Property owners in the path of Oklahoma Turnpike extensions contend their litigation should prevent a state oversight board’s approval of initial bonds for the $5 billion, 15-year plan.
The Oklahoma Council of Bond Oversight had been scheduled to consider up to $450 million of new Oklahoma Turnpike Authority (OTA) revenue bonds and $50 million of refunding bonds on Thursday, but that meeting was postponed due to the lack of a quorum.
Alexandra Edwards, the state deputy treasurer for debt management, said the bonds are expected to be on the agenda for the yet-to-be-rescheduled meeting.
In written memos to the council, lawyers for extension opponents said the council requires certification from state agencies that there is no pending or threatened litigation to proposed debt. They said OTA’s legal counsel claimed the validity of the Series 2022A bonds is not being challenged in court despite a lawsuit filed in May in Cleveland County District Court.
“Pike Off’s lawsuit explicitly states that the OTA is not legally authorized to bond, fund, and build the three new ACCESS turnpikes, and it requests declaratory and injunctive relief prohibiting the OTA issuing any bonds for the building and construction of the new Access Turnpikes,” attorney Robert Norman said in the memo.
The council, he added, was aware of the litigation in May when it approved the OTA’s request for a $200 million revolving line of credit to jumpstart funding for the ACCESS (Advancing and Connecting Communities and Economies Safely Statewide) plan, but prohibited the proceeds from being tapped for projects being challenged in Cleveland County District Court.
“Nothing has changed on the question of pending litigation since the council made its previous decision,” Norman’s memo stated. “The OTA has still not provided any legitimate reason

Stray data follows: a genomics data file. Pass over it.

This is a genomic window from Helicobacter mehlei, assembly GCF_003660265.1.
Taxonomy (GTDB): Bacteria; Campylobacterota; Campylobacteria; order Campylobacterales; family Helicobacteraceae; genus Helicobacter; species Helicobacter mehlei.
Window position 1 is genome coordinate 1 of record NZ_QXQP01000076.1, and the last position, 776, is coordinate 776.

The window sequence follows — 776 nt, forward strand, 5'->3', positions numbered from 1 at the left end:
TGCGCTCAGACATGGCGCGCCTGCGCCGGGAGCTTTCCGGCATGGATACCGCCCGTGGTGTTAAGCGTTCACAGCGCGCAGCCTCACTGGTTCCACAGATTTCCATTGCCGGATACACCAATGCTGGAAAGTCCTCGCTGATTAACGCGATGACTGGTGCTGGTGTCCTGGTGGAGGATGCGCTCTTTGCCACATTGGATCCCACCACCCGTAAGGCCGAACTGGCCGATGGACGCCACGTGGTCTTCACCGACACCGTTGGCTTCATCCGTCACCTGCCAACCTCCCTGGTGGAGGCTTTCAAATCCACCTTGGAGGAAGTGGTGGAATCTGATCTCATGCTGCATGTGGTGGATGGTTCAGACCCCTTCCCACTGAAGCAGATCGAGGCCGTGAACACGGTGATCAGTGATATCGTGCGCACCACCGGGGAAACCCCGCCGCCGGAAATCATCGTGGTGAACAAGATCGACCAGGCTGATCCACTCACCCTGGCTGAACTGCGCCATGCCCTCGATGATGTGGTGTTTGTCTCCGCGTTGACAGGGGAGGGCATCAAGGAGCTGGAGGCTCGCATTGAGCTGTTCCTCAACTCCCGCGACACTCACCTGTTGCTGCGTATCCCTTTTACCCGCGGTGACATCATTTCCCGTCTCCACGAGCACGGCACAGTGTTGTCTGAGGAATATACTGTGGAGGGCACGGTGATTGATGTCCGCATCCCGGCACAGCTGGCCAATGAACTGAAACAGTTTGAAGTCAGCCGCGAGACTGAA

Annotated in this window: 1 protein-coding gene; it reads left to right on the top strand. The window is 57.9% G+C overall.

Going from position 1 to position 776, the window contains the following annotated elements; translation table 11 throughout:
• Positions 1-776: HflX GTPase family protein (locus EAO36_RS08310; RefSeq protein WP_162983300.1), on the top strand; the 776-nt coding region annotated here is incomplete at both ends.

why the council should allow the OTA to use debt financing, whether a line of credit or a
bond issue, to fund the three new turnpikes.”
At its June meeting, the OTA board terminated the unused line of credit with Wells Fargo and approved $950 million of bonds for ACCESS Oklahoma. The board also sanctioned a plan to seek validation of the bonds from the Oklahoma Supreme Court after obtaining oversight council approval of the debt.
OTA General Counsel Eric Lair’s letter, which was part of the agency’s application to the council, said the bonds’ validity or the authority’s proceedings related to their issuance were not the subject of litigation. Lair acknowledged the lawsuit, saying it “questions the authority’s legislative authorization to undertake” three projects — the Outer Loop–East-West Connector, Outer Loop–Tri-City Connector, and the South Extension — and “seeks to enjoin the OTA from undertaking efforts to design, construct and operate the challenged turnpike projects.”
The OTA, which assembled a team to sell the bonds as soon as December, filed motions to dismiss two lawsuits brought by property owners, contending that the state supreme court has exclusive original jurisdiction over challenges made in the Pike Off case and that claims in the other lawsuit, which alleges Open Meeting Act violations, were legally insufficient.
Gov. Kevin Stitt officially unveiled ACCESS Oklahoma in February, calling it “a bold investment in our future that provides needed corridor connections and expansions while making travel easier and leading to more economic development across the state.”